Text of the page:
The first DESeq2 function used in the DiffExpress pipeline is DESeqDataSetFromMatrix(), using default parameters with the design parameter equal to a vector denoting sample membership in control or experimental conditions. Subsequent differential expression is accomplished with the functions DESeq() and results(), also using default parameters.
edgeR first uses the DGEList() function to create an edgeR object. Normalization is accomplished using calcNormFactors() and estimateCommonDisp() with default parameters and differential expression determined using exactTest().
BaySeq uses the function getLibsizes() for normalization getPriors.NB() to calculate prior probabilities for differential expression and parameter settings, samplesize = 1,000, estimation = “QL”. Likelihood of differential expression is calculated using getLikelihoods.NB() function with parameter settings pET = “BIC”.
This set of multiple algorithms for differential expression was selected because of the popularity and diversity of statistical strategies represented in the default approaches of these tools. For example, while all of these algorithms model read distribution using a negative binomial model, each has specialized approaches to calculating the relevant parameters. Computational studies support using multiple tools to create a more robust differential expression pipeline, as differences between individual tools generate distinct sets of differentially expressed genes. For example, previous work which analyzed the output of multiple RNA-Seq packages across a complex dataset used hierarchical clustering to show that edgeR and DESeq2 perform similarly, while BaySeq demonstrates distinct performance profile compared to these two tools (Schurch et al., 2016). The performance of each tool can vary substantially based off of such factors as sample size and sample-to-sample variability (Seyednasrollah, Lahlo & Elo, 2015). For example, changing default parameters of edgeR may improve performance in some datasets (Hardcastle & Kelly, 2010). while decreasing performance in others. Additionally, it is known that DESeq2 predictions may be skewed when a large fraction of genes are influenced in the same direction (Hardcastle & Kelly, 2010).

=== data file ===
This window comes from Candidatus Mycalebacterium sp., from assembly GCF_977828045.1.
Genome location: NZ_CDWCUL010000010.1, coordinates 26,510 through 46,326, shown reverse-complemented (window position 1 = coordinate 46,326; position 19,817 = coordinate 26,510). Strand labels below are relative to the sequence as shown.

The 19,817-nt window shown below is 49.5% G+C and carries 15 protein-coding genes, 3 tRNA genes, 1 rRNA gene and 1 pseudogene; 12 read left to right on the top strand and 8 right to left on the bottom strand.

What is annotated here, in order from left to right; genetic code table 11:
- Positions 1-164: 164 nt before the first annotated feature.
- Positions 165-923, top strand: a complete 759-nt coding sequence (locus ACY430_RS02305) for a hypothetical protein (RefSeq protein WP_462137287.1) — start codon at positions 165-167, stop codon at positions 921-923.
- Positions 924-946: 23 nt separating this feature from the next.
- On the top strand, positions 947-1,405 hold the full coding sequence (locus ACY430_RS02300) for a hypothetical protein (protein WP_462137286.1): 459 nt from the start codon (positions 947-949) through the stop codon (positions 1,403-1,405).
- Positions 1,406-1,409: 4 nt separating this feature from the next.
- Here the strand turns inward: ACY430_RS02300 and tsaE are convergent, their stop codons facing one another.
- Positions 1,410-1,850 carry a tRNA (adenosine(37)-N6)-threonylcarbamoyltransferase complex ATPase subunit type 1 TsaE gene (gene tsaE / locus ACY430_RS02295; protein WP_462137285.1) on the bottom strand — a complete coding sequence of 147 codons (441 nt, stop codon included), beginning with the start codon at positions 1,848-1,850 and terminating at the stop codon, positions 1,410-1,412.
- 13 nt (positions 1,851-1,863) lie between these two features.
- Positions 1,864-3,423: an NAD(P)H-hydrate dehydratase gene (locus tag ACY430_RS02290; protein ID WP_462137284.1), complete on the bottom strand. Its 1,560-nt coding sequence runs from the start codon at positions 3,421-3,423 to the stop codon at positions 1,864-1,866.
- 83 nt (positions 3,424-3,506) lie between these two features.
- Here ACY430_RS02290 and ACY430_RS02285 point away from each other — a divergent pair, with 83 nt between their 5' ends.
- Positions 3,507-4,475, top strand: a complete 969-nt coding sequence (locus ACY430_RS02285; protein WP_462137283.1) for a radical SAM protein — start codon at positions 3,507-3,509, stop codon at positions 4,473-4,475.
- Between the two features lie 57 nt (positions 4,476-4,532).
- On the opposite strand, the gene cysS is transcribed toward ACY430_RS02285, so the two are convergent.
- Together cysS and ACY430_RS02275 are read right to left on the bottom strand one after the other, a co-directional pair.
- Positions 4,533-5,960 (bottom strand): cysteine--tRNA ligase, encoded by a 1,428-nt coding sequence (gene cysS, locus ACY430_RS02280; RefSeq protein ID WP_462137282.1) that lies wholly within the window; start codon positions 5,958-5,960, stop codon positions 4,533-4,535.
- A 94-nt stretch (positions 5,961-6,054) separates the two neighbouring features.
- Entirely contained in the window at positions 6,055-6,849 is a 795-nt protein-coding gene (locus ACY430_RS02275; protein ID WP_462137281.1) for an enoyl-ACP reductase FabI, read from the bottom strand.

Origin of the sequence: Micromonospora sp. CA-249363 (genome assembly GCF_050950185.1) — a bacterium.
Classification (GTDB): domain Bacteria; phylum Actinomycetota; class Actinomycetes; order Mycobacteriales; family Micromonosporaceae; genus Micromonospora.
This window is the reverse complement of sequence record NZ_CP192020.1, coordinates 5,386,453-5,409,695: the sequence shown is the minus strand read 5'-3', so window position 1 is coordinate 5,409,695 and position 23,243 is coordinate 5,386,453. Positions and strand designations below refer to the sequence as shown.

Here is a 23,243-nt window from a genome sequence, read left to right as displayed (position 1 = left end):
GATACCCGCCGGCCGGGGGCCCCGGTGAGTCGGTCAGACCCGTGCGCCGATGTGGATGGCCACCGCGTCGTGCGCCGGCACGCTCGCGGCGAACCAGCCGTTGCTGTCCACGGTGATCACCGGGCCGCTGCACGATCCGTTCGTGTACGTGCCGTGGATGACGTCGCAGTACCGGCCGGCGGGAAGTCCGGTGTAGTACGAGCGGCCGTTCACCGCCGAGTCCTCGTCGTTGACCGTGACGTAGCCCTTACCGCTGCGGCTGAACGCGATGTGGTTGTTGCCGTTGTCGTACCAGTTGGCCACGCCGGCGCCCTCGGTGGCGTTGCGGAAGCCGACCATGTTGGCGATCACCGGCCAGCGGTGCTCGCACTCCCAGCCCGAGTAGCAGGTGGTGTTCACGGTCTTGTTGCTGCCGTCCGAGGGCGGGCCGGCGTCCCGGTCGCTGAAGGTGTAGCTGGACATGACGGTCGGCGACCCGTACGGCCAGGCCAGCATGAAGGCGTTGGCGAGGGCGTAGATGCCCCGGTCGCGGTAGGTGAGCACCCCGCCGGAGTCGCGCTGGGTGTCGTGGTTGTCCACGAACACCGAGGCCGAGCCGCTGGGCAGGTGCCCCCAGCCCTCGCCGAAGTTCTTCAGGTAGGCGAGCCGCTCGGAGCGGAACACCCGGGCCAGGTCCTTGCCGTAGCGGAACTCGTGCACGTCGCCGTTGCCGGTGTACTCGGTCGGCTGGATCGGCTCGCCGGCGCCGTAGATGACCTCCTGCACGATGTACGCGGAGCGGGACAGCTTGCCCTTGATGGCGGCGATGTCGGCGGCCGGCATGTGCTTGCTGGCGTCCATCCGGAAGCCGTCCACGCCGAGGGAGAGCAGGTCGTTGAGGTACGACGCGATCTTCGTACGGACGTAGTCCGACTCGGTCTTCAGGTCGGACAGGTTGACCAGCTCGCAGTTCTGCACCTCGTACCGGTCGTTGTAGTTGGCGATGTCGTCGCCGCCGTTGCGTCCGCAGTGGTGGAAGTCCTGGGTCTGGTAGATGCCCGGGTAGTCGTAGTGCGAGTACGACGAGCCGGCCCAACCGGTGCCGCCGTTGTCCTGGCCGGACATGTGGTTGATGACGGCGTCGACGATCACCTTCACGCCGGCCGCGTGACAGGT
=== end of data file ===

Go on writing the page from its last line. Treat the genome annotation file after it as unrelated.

Ultimately, genes which are found to be differentially expressed according to only a single tool, but not others, have been found to be much more likely to be false discoveries (Tan et al., 2015). Thus, by analyzing the intersection of predictions from multiple enrichment programs with fRNAkenseq, it is possible to choose a more robust set of differentially expressed genes than would result from a single tool alone. In terms of practical guidance for biologists to prioritize genes, those which are differentially expressed according to all three tools are a top priority for follow up. These are identified by default in the DiffEpress workflow. For cases in which the set of genes predicted as differentially expressed by multiple tools is too small, we have found that as a single tool, BaySeq often performs the most stringently in small to medium sample sizes (2–10 replicates). This is likely because the empirical sampling technique of BaySeq (Hardcastle & Kelly, 2013) prevents the variability introduced by genes with extreme values from skewing parameter estimation.
After each tool (DESeq2, edgeR and BaySeq) is run in the DiffExpress pipeline, lists of differentially expressed genes output by each package, as well as those that overlap between two or more packages are created. This feature is important, because despite many approaches to differential expression, none is found to be universally superior (Rapaport et al., 2013) for all experimental designs. An implementation of fRNAkenseq, through MapCount and DiffExpress is provided below.